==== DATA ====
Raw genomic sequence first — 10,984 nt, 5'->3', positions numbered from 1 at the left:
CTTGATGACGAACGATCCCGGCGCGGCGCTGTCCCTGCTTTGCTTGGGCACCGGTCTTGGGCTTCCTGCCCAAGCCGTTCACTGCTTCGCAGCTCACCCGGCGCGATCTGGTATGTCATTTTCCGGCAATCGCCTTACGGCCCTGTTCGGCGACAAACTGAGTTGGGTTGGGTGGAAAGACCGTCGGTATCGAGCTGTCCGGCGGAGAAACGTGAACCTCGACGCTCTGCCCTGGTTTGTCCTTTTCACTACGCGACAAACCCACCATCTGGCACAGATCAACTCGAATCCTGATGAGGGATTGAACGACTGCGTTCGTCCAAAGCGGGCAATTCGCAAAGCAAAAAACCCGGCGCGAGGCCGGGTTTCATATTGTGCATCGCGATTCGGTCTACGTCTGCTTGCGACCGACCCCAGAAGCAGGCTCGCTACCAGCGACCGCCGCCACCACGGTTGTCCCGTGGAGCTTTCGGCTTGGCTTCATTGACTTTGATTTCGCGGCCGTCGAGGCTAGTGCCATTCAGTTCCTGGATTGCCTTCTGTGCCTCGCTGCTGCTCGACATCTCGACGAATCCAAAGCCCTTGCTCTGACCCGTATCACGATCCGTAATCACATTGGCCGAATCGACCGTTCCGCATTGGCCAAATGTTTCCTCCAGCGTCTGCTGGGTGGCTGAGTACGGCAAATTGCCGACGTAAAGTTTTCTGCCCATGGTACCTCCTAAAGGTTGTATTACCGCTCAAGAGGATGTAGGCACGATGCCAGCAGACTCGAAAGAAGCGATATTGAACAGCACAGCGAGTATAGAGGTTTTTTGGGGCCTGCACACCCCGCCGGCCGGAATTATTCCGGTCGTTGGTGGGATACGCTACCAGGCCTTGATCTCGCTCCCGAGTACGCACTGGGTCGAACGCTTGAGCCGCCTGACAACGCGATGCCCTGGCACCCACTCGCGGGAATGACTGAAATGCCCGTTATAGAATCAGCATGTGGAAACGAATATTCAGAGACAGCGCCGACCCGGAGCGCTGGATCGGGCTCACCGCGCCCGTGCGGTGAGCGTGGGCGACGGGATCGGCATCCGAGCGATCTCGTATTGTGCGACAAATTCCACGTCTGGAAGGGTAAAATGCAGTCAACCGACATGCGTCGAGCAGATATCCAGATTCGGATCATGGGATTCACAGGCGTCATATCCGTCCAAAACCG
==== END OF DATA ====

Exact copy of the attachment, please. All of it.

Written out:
Raw genomic sequence first — 10,984 nt, 5'->3', positions numbered from 1 at the left:
CTTGATGACGAACGATCCCGGCGCGGCGCTGTCCCTGCTTTGCTTGGGCACCGGTCTTGGGCTTCCTGCCCAAGCCGTTCACTGCTTCGCAGCTCACCCGGCGCGATCTGGTATGTCATTTTCCGGCAATCGCCTTACGGCCCTGTTCGGCGACAAACTGAGTTGGGTTGGGTGGAAAGACCGTCGGTATCGAGCTGTCCGGCGGAGAAACGTGAACCTCGACGCTCTGCCCTGGTTTGTCCTTTTCACTACGCGACAAACCCACCATCTGGCACAGATCAACTCGAATCCTGATGAGGGATTGAACGACTGCGTTCGTCCAAAGCGGGCAATTCGCAAAGCAAAAAACCCGGCGCGAGGCCGGGTTTCATATTGTGCATCGCGATTCGGTCTACGTCTGCTTGCGACCGACCCCAGAAGCAGGCTCGCTACCAGCGACCGCCGCCACCACGGTTGTCCCGTGGAGCTTTCGGCTTGGCTTCATTGACTTTGATTTCGCGGCCGTCGAGGCTAGTGCCATTCAGTTCCTGGATTGCCTTCTGTGCCTCGCTGCTGCTCGACATCTCGACGAATCCAAAGCCCTTGCTCTGACCCGTATCACGATCCGTAATCACATTGGCCGAATCGACCGTTCCGCATTGGCCAAATGTTTCCTCCAGCGTCTGCTGGGTGGCTGAGTACGGCAAATTGCCGACGTAAAGTTTTCTGCCCATGGTACCTCCTAAAGGTTGTATTACCGCTCAAGAGGATGTAGGCACGATGCCAGCAGACTCGAAAGAAGCGATATTGAACAGCACAGCGAGTATAGAGGTTTTTTGGGGCCTGCACACCCCGCCGGCCGGAATTATTCCGGTCGTTGGTGGGATACGCTACCAGGCCTTGATCTCGCTCCCGAGTACGCACTGGGTCGAACGCTTGAGCCGCCTGACAACGCGATGCCCTGGCACCCACTCGCGGGAATGACTGAAATGCCCGTTATAGAATCAGCATGTGGAAACGAATATTCAGAGACAGCGCCGACCCGGAGCGCTGGATCGGGCTCACCGCGCCCGTGCGGTGAGCGTGGGCGACGGGATCGGCATCCGAGCGATCTCGTATTGTGCGACAAATTCCACGTCTGGAAGGGTAAAATGCAGTCAACCGACATGCGTCGAGCAGATATCCAGATTCGGATCATGGGATTCACAGGCGTCATATCCGTCCAAAACCG